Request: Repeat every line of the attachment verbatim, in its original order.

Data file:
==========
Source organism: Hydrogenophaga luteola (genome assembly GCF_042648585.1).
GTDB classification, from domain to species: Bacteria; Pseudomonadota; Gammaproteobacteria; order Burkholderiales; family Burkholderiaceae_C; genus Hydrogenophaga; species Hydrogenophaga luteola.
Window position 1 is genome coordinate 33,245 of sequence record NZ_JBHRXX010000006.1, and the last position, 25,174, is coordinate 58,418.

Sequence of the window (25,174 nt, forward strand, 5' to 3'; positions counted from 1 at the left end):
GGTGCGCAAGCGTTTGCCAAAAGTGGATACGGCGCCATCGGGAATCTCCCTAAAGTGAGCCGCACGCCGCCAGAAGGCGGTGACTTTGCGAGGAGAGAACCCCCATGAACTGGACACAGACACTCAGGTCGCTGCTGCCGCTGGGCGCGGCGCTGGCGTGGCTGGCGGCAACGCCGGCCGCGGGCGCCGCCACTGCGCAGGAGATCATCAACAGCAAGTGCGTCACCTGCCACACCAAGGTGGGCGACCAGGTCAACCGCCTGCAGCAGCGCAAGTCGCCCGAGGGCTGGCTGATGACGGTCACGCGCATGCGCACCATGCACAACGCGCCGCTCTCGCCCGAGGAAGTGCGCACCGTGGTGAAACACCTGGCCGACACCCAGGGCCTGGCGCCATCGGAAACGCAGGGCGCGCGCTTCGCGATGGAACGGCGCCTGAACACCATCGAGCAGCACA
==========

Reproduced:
Source organism: Hydrogenophaga luteola (genome assembly GCF_042648585.1).
GTDB classification, from domain to species: Bacteria; Pseudomonadota; Gammaproteobacteria; order Burkholderiales; family Burkholderiaceae_C; genus Hydrogenophaga; species Hydrogenophaga luteola.
Window position 1 is genome coordinate 33,245 of sequence record NZ_JBHRXX010000006.1, and the last position, 25,174, is coordinate 58,418.

Sequence of the window (25,174 nt, forward strand, 5' to 3'; positions counted from 1 at the left end):
GGTGCGCAAGCGTTTGCCAAAAGTGGATACGGCGCCATCGGGAATCTCCCTAAAGTGAGCCGCACGCCGCCAGAAGGCGGTGACTTTGCGAGGAGAGAACCCCCATGAACTGGACACAGACACTCAGGTCGCTGCTGCCGCTGGGCGCGGCGCTGGCGTGGCTGGCGGCAACGCCGGCCGCGGGCGCCGCCACTGCGCAGGAGATCATCAACAGCAAGTGCGTCACCTGCCACACCAAGGTGGGCGACCAGGTCAACCGCCTGCAGCAGCGCAAGTCGCCCGAGGGCTGGCTGATGACGGTCACGCGCATGCGCACCATGCACAACGCGCCGCTCTCGCCCGAGGAAGTGCGCACCGTGGTGAAACACCTGGCCGACACCCAGGGCCTGGCGCCATCGGAAACGCAGGGCGCGCGCTTCGCGATGGAACGGCGCCTGAACACCATCGAGCAGCACA